Heart Failure Adherence and Retention Trial - HART

Description:

This trial was designed to assess the value of 1 year of self-management counseling on death or heart failure hospitalization in patients with mild to moderate heart failure and reduced or preserved systolic function.

Hypothesis:

Self-management counseling plus heart failure education would be associated with improvements in adherence to drug therapy, sodium restriction, and depression, and thereby, with lower mortality and heart failure hospitalization compared with heart failure education alone in patients with mild to moderate heart failure and reduced or preserved systolic function.

Study Design

  • Parallel
  • Randomized

Patient Populations:

  • Heart failure with preserved or reduced systolic function
  • Active heart failure treatment for a minimum of 3 months

    Number of screened applicants: 3,154
    Number of enrollees: 902
    Duration of follow-up: 1 year
    Mean patient age: 63.6 years
    Percentage female: 47%
    NYHA class: II (68.4%), III (31.6%)

Exclusions:

  • NYHA class I or IV symptoms
  • Reversible causes of heart failure symptoms
  • Uncertain 12-month prognosis
  • Severe medical or psychiatric comorbidities
  • Patient unwillingness to make lifestyle changes
  • Logistic barriers
  • Patient or physician refusal

Primary Endpoints:

  • Death or heart failure hospitalization over 1 year

Secondary Endpoints:

  • All-cause mortality at 1 year
  • Heart failure hospitalizations within 1 year
  • Behavioral treatment targets such as daily sodium consumption and adherence to medications

Drug/Procedures Used:

The self-management plus education treatment featured group-based heart failure education plus counseling to help patients develop mastery in problem-solving skills, and in five self-management skills. Eighteen 2-hour group meetings of approximately 10 patients were spread over the course of 1 year. At each meeting, education in the form of 18 Heart Failure Tip Sheets from the American Heart Association summarized basic elements of patient management, including medication adherence, sudden weight gain, sodium restriction, moderate physical activity, and stress management. Patients randomized to receive education received the same 18 Heart Failure Tip Sheets, on the same schedule as the self-management group meetings, but delivered by mail.

Concomitant Medications:

Angiotensin-converting enzyme inhibitors (ACEI/ARB)/angiotensin-receptor blockers (85.7%), beta-blockers (70.5%)

Principal Findings:

A total of 902 patients were randomized, 451 to the self-management arm, and 451 to the education only arm. Baseline characteristics were fairly similar between the two arms. About 47% were women, and 40% belonged to a minority race, with about 56% having completed education higher than high school. About 23% had preserved left ventricular (LV) function, with New York Heart Association (NYHA) class III symptoms in 32% of the patients, and a median 6-minute walk distance of 252.9 m. The mean number of medications was high (6.8). At baseline, major depressive symptoms were noted in 29.4% of the patients, and the mean Short Form (SF)-36 scores for physical function and vitality were 48.1 and 46.5, respectively.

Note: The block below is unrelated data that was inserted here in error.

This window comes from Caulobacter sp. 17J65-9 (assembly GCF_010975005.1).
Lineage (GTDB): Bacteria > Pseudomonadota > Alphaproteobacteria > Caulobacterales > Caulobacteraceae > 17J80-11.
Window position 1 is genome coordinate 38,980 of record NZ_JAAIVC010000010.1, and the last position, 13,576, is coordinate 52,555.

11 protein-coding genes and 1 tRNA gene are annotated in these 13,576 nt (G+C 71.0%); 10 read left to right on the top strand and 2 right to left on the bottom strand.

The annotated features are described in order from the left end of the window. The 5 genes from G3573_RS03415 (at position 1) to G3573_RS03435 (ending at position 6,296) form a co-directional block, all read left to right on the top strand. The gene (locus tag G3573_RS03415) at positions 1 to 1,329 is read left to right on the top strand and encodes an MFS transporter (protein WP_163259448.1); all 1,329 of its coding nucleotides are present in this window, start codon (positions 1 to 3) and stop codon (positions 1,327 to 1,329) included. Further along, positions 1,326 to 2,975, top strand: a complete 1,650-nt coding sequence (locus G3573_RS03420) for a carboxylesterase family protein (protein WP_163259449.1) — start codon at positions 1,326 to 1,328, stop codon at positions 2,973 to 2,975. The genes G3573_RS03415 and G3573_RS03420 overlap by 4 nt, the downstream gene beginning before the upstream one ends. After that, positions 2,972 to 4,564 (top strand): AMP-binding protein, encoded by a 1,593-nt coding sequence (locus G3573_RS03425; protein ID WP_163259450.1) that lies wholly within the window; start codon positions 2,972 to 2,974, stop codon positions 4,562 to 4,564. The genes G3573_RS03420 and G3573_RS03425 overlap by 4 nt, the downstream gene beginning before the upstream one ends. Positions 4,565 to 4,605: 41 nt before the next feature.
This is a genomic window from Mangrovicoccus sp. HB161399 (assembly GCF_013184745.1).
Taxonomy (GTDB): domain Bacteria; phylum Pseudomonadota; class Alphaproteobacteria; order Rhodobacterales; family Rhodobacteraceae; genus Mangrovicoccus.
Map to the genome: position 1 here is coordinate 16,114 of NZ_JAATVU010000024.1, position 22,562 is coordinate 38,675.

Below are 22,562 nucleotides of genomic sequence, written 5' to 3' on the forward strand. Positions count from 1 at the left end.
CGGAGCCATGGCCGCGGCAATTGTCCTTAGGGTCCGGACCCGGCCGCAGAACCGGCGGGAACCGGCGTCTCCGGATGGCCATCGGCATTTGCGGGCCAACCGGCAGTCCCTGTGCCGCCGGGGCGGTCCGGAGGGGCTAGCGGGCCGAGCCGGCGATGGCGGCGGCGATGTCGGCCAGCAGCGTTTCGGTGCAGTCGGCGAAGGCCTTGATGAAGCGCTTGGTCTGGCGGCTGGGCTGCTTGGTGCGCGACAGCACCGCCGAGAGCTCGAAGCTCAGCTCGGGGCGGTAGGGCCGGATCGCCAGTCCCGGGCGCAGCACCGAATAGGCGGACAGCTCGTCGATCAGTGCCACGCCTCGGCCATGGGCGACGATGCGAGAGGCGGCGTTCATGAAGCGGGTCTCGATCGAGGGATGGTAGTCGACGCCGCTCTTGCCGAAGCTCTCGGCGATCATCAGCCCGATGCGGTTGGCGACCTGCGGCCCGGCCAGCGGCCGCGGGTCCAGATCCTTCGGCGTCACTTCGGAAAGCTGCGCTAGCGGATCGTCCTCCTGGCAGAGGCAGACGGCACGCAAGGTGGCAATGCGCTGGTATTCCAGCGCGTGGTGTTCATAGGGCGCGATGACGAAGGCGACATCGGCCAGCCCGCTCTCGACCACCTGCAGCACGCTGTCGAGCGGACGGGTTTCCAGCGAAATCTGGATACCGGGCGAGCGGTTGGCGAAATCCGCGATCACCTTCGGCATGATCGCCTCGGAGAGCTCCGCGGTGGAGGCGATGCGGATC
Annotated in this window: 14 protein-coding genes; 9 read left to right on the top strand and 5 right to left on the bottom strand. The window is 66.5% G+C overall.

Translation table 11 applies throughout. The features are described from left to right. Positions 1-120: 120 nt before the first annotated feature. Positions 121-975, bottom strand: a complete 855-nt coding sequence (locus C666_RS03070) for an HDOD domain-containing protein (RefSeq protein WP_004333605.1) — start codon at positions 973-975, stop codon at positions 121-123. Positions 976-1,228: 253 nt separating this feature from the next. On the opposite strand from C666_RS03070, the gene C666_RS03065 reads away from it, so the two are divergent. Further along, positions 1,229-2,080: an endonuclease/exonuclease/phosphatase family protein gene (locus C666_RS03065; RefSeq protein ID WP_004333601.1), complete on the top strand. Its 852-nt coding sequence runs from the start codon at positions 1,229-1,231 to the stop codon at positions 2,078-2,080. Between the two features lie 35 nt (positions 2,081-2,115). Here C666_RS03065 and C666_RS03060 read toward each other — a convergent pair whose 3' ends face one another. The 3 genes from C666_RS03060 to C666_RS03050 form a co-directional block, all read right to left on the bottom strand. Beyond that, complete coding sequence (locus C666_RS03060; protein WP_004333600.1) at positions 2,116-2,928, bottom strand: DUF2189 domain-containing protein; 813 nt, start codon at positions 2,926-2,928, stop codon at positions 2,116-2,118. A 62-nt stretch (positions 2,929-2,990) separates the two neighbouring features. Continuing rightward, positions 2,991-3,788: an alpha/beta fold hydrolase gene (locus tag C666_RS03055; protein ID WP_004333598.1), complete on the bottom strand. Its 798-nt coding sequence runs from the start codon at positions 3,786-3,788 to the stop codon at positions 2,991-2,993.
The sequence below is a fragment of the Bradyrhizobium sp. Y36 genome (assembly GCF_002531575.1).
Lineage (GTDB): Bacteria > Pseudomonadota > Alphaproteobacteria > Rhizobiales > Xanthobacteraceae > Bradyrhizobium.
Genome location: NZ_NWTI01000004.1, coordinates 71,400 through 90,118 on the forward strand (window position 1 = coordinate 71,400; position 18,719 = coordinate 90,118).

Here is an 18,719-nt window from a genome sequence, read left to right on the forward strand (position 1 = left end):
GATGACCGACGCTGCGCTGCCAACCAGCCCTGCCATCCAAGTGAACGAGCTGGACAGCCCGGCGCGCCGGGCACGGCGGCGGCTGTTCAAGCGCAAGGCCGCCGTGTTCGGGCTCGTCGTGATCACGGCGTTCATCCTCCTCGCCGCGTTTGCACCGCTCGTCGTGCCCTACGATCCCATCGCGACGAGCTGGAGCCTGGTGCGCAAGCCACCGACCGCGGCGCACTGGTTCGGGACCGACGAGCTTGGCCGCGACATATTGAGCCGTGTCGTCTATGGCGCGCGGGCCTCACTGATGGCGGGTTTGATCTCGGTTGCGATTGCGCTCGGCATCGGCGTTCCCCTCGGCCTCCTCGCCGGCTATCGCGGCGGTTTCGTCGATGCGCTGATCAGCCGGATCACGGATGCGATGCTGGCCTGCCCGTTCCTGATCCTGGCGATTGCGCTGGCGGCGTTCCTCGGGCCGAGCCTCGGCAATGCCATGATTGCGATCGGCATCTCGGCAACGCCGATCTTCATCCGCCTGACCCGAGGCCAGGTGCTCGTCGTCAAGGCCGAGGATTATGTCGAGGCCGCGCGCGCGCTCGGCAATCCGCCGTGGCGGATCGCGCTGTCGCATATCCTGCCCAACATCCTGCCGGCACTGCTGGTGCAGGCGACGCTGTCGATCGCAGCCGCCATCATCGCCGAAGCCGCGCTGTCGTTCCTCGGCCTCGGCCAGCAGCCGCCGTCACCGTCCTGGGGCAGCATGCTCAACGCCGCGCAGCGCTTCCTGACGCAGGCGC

Over approximately 2.56 years of follow-up, the primary endpoint of death or heart failure hospitalization was similar between the self-management and education arms (40.1% vs. 41.2%, odds ratio [OR] 0.95, 95% confidence interval [CI] 0.72-1.26, p = 0.46). Secondary endpoints such as all-cause mortality (OR 0.87, 95% CI 0.63-1.21), and heart failure hospitalization (OR 1.00, 95% CI 0.72-1.38) were similar between the two arms, as were other endpoints such as change in NYHA class, 6-minute walk distance, and quality of life. Certain parameters such as restricting sodium to ≤2400 mg/day were better in the self-management arm (28% vs. 18%, p = 0.02), although even in the self-management group, sodium intake >2400 mg/day was noted in 72% of the patients at the end of follow-up. In both arms, an increase of 7% was noted in nonadherence to the prescribed dosage of ACEI/ARB or beta-blockers.

Interpretation:

The results of the HART trial indicate that self-management strategies for heart failure management (such as counseling and targeted teaching), with an aim to improve overall patient motivation and involvement, were not superior to routine heart failure education alone in reducing heart failure hospitalizations or mortality in unselected patients with mild to moderate heart failure with normal or reduced LV function. Similar results had been noted in earlier trials, but HART is the largest and the most methodologically rigorous trial on this topic to date.

Trials such as DIAL have demonstrated a salutary effect with interventions such as telephone monitoring, which was not incorporated into the current trial’s design. Meanwhile, other recent trials targeting depression in patients with heart failure (a common association), such as SADHART-CHF, showed no benefit with routine treatment of patients with heart failure and depression with selective serotonin reuptake inhibitors such as sertraline.

References:

Powell LH, Calvin JE, Richardson D, et al. Self-management counseling in patients with heart failure: the Heart Failure Adherence and Retention Randomized Behavioral Trial. JAMA 2010;304:1331-8.

Clinical Topics: Heart Failure and Cardiomyopathies, Acute Heart Failure

Keywords: Depression, Motivation, Serotonin Uptake Inhibitors, Sodium, Counseling, Weight Gain, Medication Adherence, Sertraline, Self Care, Quality of Life, Heart Failure, Motor Activity, Hospitalization, Postal Service


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